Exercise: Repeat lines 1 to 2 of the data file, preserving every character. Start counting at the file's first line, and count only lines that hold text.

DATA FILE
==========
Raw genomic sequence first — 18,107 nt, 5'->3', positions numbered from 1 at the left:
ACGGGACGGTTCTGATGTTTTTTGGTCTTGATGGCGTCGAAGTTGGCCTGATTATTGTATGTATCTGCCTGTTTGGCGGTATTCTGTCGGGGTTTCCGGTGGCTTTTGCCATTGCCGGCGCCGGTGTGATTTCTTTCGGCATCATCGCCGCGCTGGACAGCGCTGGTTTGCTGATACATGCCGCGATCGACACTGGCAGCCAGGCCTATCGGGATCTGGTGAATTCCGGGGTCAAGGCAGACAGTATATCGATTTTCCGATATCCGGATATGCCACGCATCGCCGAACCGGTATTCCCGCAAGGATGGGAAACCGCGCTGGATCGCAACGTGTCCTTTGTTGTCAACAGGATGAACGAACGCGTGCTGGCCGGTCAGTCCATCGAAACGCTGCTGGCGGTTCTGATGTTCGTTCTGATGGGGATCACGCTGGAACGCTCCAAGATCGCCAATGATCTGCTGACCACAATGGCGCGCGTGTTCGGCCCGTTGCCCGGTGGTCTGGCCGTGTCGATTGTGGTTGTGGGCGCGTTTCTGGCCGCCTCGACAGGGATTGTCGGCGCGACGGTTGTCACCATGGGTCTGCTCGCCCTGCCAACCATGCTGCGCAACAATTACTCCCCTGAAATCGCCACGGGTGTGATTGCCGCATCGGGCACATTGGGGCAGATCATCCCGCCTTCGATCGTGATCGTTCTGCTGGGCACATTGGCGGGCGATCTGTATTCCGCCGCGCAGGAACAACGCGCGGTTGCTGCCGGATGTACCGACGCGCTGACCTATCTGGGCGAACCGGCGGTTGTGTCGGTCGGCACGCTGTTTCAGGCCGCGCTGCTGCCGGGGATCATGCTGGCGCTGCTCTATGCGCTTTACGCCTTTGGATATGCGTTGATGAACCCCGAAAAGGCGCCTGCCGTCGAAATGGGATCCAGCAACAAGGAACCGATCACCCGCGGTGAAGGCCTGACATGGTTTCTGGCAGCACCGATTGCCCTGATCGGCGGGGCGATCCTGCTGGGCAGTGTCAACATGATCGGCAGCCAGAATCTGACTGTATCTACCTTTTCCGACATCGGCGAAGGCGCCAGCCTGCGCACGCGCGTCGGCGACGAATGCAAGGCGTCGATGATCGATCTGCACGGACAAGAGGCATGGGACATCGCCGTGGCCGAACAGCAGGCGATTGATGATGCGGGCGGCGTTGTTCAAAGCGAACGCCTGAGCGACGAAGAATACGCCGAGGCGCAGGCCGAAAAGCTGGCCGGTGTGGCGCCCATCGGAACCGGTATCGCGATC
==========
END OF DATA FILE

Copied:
Raw genomic sequence first — 18,107 nt, 5'->3', positions numbered from 1 at the left:
ACGGGACGGTTCTGATGTTTTTTGGTCTTGATGGCGTCGAAGTTGGCCTGATTATTGTATGTATCTGCCTGTTTGGCGGTATTCTGTCGGGGTTTCCGGTGGCTTTTGCCATTGCCGGCGCCGGTGTGATTTCTTTCGGCATCATCGCCGCGCTGGACAGCGCTGGTTTGCTGATACATGCCGCGATCGACACTGGCAGCCAGGCCTATCGGGATCTGGTGAATTCCGGGGTCAAGGCAGACAGTATATCGATTTTCCGATATCCGGATATGCCACGCATCGCCGAACCGGTATTCCCGCAAGGATGGGAAACCGCGCTGGATCGCAACGTGTCCTTTGTTGTCAACAGGATGAACGAACGCGTGCTGGCCGGTCAGTCCATCGAAACGCTGCTGGCGGTTCTGATGTTCGTTCTGATGGGGATCACGCTGGAACGCTCCAAGATCGCCAATGATCTGCTGACCACAATGGCGCGCGTGTTCGGCCCGTTGCCCGGTGGTCTGGCCGTGTCGATTGTGGTTGTGGGCGCGTTTCTGGCCGCCTCGACAGGGATTGTCGGCGCGACGGTTGTCACCATGGGTCTGCTCGCCCTGCCAACCATGCTGCGCAACAATTACTCCCCTGAAATCGCCACGGGTGTGATTGCCGCATCGGGCACATTGGGGCAGATCATCCCGCCTTCGATCGTGATCGTTCTGCTGGGCACATTGGCGGGCGATCTGTATTCCGCCGCGCAGGAACAACGCGCGGTTGCTGCCGGATGTACCGACGCGCTGACCTATCTGGGCGAACCGGCGGTTGTGTCGGTCGGCACGCTGTTTCAGGCCGCGCTGCTGCCGGGGATCATGCTGGCGCTGCTCTATGCGCTTTACGCCTTTGGATATGCGTTGATGAACCCCGAAAAGGCGCCTGCCGTCGAAATGGGATCCAGCAACAAGGAACCGATCACCCGCGGTGAAGGCCTGACATGGTTTCTGGCAGCACCGATTGCCCTGATCGGCGGGGCGATCCTGCTGGGCAGTGTCAACATGATCGGCAGCCAGAATCTGACTGTATCTACCTTTTCCGACATCGGCGAAGGCGCCAGCCTGCGCACGCGCGTCGGCGACGAATGCAAGGCGTCGATGATCGATCTGCACGGACAAGAGGCATGGGACATCGCCGTGGCCGAACAGCAGGCGATTGATGATGCGGGCGGCGTTGTTCAAAGCGAACGCCTGAGCGACGAAGAATACGCCGAGGCGCAGGCCGAAAAGCTGGCCGGTGTGGCGCCCATCGGAACCGGTATCGCGATC